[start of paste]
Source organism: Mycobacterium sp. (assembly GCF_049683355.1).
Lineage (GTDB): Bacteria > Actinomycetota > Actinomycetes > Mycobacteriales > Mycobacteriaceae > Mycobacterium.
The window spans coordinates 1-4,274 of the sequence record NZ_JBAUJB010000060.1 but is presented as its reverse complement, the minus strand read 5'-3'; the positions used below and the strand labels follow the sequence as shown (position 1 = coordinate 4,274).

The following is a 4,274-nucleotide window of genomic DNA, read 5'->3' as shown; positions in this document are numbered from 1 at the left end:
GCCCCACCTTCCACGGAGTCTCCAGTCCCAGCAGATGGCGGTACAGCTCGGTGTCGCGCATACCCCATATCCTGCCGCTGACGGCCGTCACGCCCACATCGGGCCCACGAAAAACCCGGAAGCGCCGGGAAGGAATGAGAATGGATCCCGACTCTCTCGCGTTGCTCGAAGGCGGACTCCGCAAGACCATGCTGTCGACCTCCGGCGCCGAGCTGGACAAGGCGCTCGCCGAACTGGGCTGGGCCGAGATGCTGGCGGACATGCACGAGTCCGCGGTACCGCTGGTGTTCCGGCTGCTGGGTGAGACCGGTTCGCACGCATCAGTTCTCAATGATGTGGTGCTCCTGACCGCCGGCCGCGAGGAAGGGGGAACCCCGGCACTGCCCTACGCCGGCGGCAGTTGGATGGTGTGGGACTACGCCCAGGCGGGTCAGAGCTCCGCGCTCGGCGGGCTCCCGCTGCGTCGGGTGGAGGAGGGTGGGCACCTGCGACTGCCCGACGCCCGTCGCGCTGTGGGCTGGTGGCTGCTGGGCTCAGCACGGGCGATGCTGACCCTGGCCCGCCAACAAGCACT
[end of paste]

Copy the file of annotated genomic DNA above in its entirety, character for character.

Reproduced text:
Source organism: Mycobacterium sp. (assembly GCF_049683355.1).
Lineage (GTDB): Bacteria > Actinomycetota > Actinomycetes > Mycobacteriales > Mycobacteriaceae > Mycobacterium.
The window spans coordinates 1-4,274 of the sequence record NZ_JBAUJB010000060.1 but is presented as its reverse complement, the minus strand read 5'-3'; the positions used below and the strand labels follow the sequence as shown (position 1 = coordinate 4,274).

The following is a 4,274-nucleotide window of genomic DNA, read 5'->3' as shown; positions in this document are numbered from 1 at the left end:
GCCCCACCTTCCACGGAGTCTCCAGTCCCAGCAGATGGCGGTACAGCTCGGTGTCGCGCATACCCCATATCCTGCCGCTGACGGCCGTCACGCCCACATCGGGCCCACGAAAAACCCGGAAGCGCCGGGAAGGAATGAGAATGGATCCCGACTCTCTCGCGTTGCTCGAAGGCGGACTCCGCAAGACCATGCTGTCGACCTCCGGCGCCGAGCTGGACAAGGCGCTCGCCGAACTGGGCTGGGCCGAGATGCTGGCGGACATGCACGAGTCCGCGGTACCGCTGGTGTTCCGGCTGCTGGGTGAGACCGGTTCGCACGCATCAGTTCTCAATGATGTGGTGCTCCTGACCGCCGGCCGCGAGGAAGGGGGAACCCCGGCACTGCCCTACGCCGGCGGCAGTTGGATGGTGTGGGACTACGCCCAGGCGGGTCAGAGCTCCGCGCTCGGCGGGCTCCCGCTGCGTCGGGTGGAGGAGGGTGGGCACCTGCGACTGCCCGACGCCCGTCGCGCTGTGGGCTGGTGGCTGCTGGGCTCAGCACGGGCGATGCTGACCCTGGCCCGCCAACAAGCACT